Professor Alan Clarke, Director of the European Cancer Stem Cell Research Institute gives an overview of how cancer stem cells differ from the conventional stem cell.
Cancer remains one of the major challenges in terms of life expectancy and is recognised as the second largest cause of mortality within the EU, accounting for 28% of all deaths in 2010. Although we are slowly improving 5 year survival rates for many tumour types, we still do not have effective therapies for all tumours and we still do not properly understand the processes that underlie resistance to therapy and tumour relapse. Furthermore, for some tumours (such as those of the pancreas) our understanding of how to treat patients is so woeful that they are currently virtually untreatable. There is therefore a plethora of unmet clinical needs relating to better cancer diagnosis and treatment.
One concept that may aid in tackling these problems is that of the ‘cancer stem cell’. Normal stem cells have now been found in many different tissue types and these are responsible for the growth and subsequent maintenance of those tissues, and also for their repair following damage, such as exposure to toxins or irradiation. One way to view this is that the stem cells sit at the top of a hierarchy of cells which are required for correct tissue maintenance and that the stem cells are capable of generating all of that hierarchy. Our understanding of these normal stem cell populations is burgeoning and as it does it opens up radical new prospects for regenerative medicine in diseases such as neurodegeneration and arthritis.
The ‘Cancer Stem Cell’ notion is that, in a manner parallel to normal tissues, tumorous tissues actually possess a similar hierarchy of cells, with a small proportion of cancer stem cells capable of driving the growth and development of the entire tumour. However, this view clashes with the more conventional notion that all tumours are homogeneous – i.e., that all cells within a tumour have similar tumorigenic capacity. Evidence from many different laboratories is now challenging this conventional view, with clear examples of cancers that are driven by a small population of ‘cancer stem cells’ which we can identify by the unique profiles of proteins they express on the surface of these cells. The importance of the cancer stem cell concept may also extend beyond implications for the growth and relapse of the primary tumour, as these cells have also been implicated in the spreading of the tumour around the body – a process termed metastasis which is the stage of disease most closely associated with lethality. If the above is correct, it may be possible to treat cancer more effectively by concentrating on the stem cells alone, rather than all the cells in the tumour, as current treatments do.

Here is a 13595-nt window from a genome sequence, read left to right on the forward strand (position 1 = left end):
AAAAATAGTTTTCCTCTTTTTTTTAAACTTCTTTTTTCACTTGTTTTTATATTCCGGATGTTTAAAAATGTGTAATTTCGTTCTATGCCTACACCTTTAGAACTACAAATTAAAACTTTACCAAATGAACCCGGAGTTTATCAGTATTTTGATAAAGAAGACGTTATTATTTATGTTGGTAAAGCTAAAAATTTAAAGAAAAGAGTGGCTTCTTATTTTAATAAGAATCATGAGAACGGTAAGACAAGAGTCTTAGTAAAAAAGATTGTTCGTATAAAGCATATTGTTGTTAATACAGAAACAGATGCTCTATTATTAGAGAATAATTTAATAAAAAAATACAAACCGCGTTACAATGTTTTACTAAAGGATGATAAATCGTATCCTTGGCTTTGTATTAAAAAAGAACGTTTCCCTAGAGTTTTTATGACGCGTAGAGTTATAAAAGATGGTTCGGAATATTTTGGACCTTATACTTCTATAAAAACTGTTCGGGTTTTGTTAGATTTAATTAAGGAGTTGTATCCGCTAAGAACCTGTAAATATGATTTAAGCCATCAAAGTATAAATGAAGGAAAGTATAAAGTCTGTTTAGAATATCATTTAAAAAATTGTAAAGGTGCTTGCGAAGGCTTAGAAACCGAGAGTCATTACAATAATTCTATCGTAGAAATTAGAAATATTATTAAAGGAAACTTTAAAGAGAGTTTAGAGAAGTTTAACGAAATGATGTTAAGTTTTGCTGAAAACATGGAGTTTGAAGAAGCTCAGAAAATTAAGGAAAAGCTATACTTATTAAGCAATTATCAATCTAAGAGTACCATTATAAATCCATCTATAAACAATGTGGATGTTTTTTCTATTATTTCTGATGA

The critical distinction between these views (homogeneous versus driving cancer stem cells) means that, if the cancer stem cell concept is correct, current cancer therapies being developed and used may not be being targeted at the correct cell type within the tumour. At the present time, this traditional view could mean an “apparently” successful therapy or treatment in a cancer patient that results in reducing tumour ‘bulk’ is, in fact, a poor or failed treatment because it still allows the driving cancer stem cell population to survive and therefore the tumour is still able to re-grow. It could also mean that potential cancer treatments and therapies which successfully target the cancer stem cell are currently being disregarded. These are the cuttingedge scientific issues that now need to be addressed. If we can now confirm that the cancer stem cells concept is correct, it offers the possibility of transformingour progress in the fight against cancer.